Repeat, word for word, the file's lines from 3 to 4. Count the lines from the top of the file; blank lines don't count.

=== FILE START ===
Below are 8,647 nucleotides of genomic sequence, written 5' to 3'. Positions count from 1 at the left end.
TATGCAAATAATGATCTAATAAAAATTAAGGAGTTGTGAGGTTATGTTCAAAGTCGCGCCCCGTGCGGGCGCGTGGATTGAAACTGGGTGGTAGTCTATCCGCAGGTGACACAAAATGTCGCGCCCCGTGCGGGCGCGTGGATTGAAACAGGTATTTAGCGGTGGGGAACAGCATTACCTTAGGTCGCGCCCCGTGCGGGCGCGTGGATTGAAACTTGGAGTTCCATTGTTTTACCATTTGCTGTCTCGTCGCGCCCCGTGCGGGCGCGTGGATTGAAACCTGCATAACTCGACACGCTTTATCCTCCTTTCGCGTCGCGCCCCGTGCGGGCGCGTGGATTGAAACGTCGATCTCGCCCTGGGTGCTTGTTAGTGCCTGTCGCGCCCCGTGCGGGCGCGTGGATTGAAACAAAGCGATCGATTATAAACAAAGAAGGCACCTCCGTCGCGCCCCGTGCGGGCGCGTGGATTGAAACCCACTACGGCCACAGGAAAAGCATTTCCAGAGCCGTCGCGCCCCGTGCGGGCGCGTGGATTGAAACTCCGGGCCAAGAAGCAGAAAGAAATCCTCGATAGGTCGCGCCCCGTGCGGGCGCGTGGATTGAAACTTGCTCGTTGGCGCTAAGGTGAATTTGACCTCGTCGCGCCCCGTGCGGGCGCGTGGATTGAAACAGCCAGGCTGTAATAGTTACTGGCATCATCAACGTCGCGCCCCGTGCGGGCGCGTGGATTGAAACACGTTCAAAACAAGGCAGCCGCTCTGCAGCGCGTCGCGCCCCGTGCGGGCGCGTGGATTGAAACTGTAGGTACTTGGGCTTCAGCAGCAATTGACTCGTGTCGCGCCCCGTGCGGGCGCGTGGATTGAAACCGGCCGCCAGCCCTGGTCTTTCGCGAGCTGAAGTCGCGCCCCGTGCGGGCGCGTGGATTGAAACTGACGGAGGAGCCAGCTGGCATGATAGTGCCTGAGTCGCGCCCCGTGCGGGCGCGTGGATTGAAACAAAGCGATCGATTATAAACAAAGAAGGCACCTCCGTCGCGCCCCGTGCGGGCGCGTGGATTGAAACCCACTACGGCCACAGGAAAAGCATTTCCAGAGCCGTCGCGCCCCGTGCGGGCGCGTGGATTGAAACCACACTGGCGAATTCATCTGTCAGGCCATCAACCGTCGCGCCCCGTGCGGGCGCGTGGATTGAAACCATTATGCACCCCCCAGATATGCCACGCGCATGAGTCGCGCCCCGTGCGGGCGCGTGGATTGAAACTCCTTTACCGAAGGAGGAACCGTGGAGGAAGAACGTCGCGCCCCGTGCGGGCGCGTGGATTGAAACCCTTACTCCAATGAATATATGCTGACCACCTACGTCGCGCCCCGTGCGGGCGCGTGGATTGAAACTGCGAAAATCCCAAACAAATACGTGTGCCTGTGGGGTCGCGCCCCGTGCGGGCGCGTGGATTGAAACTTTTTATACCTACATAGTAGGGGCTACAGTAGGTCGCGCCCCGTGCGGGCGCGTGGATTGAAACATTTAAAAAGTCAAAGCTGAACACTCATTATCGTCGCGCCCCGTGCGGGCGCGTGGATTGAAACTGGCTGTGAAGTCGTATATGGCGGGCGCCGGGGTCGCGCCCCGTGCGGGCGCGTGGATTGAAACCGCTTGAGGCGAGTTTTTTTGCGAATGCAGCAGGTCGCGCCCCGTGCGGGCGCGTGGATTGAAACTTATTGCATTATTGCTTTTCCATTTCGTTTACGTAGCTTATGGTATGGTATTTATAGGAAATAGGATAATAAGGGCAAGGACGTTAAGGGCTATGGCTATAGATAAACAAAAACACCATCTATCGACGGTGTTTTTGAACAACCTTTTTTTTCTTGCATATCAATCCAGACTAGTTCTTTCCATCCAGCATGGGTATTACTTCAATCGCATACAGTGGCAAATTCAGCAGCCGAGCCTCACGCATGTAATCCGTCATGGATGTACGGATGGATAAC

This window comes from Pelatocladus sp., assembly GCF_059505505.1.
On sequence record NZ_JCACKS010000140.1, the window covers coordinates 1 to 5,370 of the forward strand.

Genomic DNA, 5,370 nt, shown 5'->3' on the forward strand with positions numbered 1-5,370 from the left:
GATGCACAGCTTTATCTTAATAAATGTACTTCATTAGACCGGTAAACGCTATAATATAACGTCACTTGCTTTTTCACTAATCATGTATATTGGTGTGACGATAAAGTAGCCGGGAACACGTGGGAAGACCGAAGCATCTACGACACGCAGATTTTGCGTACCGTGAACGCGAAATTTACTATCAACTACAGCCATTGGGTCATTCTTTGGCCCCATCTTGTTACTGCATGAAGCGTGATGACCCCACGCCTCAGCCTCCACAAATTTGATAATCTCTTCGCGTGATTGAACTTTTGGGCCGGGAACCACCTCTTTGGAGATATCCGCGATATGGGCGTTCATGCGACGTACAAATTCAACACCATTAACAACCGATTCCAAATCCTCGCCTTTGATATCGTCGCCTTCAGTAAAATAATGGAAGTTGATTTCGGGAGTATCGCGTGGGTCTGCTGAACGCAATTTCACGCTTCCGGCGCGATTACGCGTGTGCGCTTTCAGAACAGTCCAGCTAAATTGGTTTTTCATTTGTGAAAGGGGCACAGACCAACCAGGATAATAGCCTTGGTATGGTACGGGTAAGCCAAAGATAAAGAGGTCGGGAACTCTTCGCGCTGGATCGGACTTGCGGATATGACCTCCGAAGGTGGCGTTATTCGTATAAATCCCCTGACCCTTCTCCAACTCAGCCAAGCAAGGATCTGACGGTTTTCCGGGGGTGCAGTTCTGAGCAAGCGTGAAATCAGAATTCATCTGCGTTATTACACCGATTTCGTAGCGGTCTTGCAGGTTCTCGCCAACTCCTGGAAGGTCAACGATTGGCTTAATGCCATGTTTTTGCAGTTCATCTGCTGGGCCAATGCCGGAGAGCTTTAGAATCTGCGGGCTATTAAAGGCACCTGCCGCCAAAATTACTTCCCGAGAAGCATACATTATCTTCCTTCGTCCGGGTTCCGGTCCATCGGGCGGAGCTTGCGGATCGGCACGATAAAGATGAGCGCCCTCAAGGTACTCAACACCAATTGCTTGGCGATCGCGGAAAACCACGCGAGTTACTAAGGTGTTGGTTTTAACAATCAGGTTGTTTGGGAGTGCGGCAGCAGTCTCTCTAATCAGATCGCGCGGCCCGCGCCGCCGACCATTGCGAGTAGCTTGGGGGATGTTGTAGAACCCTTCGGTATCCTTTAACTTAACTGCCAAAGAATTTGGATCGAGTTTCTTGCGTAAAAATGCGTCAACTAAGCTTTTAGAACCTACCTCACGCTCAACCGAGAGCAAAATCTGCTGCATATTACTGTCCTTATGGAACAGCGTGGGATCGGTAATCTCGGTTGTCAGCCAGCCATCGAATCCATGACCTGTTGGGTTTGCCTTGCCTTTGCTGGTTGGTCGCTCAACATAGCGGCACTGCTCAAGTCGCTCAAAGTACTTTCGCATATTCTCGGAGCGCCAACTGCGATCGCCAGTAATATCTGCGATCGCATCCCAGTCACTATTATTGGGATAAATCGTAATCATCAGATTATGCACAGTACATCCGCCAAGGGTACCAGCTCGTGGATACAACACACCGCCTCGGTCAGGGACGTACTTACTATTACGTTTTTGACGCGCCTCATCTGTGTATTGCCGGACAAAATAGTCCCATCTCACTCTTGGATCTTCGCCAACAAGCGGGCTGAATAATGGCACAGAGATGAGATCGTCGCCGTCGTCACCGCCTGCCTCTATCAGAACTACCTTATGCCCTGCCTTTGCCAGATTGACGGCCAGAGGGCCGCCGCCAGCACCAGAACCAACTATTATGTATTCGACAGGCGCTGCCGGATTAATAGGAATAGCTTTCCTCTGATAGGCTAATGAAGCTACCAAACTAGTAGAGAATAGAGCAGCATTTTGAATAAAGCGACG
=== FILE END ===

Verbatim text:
This window comes from Pelatocladus sp., assembly GCF_059505505.1.
On sequence record NZ_JCACKS010000140.1, the window covers coordinates 1 to 5,370 of the forward strand.